Partial vs Full tables
anoop at alumni.duke.edu
Tue Jun 9 00:12:39 UTC 2020
There are many different tries -- see here for some examples.
And an enhancement to LC-tries
Then there are radix-n (n-ary trie) lookups, e.g. radix-4 would look up
4-bits at a time and branch 16 ways.
Here's a good tutorial, and I don't think even this is exhaustive.
On Mon, Jun 8, 2020 at 4:19 PM Josh Hoppes <josh.hoppes at gmail.com> wrote:
> Juniper Networks has also tried using Bloom filters.
> I think the QFX10002 was the first product they made which used this
> On Mon, Jun 8, 2020 at 1:45 PM William Herrin <bill at herrin.us> wrote:
> > On Mon, Jun 8, 2020 at 10:52 AM <ljwobker at gmail.com> wrote:
> > > Every "fast" FIB implementation I'm aware of takes a set of prefixes,
> stores them in some sort of data structure, which can perform a
> longest-prefix lookup on the destination address and eventually get to an
> actual physical interface for forwarding that packet. Exactly how those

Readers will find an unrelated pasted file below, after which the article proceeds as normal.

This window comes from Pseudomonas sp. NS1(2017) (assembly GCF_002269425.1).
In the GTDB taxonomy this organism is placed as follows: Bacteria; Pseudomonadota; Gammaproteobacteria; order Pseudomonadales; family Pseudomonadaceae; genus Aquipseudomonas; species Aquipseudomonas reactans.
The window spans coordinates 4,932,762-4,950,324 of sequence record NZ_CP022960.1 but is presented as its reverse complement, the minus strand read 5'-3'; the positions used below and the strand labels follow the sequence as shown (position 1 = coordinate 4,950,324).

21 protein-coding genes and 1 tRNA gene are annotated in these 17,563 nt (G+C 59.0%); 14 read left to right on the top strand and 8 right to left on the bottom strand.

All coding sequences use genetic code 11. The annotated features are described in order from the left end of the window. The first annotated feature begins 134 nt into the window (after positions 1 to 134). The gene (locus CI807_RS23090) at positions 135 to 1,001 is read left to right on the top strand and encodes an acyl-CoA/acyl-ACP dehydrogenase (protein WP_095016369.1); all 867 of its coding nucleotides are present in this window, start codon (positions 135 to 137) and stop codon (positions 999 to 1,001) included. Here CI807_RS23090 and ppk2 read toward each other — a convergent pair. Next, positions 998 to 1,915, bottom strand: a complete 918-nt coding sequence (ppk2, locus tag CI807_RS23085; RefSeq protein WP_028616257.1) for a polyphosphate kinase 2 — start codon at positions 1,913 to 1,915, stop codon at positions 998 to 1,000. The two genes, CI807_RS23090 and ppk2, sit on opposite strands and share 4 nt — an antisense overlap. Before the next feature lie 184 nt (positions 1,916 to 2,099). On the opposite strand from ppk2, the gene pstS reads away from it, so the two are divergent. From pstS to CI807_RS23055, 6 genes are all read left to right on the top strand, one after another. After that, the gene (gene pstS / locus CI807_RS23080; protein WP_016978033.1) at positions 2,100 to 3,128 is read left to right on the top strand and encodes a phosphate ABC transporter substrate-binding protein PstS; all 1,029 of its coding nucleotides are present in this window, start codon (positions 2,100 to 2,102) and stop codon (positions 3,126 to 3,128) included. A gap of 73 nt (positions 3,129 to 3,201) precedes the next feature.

> prefixes are stored and exactly how load-balancing is performed is *very*
> platform specific, and has tons of variability. I've worked on at least a
> dozen different hardware based forwarding planes, and not a single pair of
> them used the same set of data structures and design tradeoffs.
> > Howdy,
> > AFAIK, there are two basic approaches: TCAM and Trie. You can get off
> > in to the weeds fast dealing with how you manage that TCAM or Trie and
> > the Trie-based implementations have all manner of caching strategies
> > to speed them up but the basics go back to TCAM and Trie.
> > TCAM (ternary content addressable memory) is a sort of tri-state SRAM
> > with a special read function. It's organized in rows and each bit in a
> > row is set to 0, 1 or Don't-Care. You organize the routes in that
> > memory in order from most to least specific with the netmask expressed
> > as don't-care bits. You feed the address you want to match in to the
> > TCAM. It's evaluated against every row in parallel during that clock
> > cycle. The TCAM spits out the first matching row.
> > A Trie is a tree data structure organized by bits in the address.
> > Ordinary memory and CPU. Log-nish traversal down to the most specific
> > route. What you expect from a tree.
> > Or have I missed one?
> > Regards,
> > Bill Herrin
> > --
> > William Herrin
> > bill at herrin.us
> > https://bill.herrin.us/
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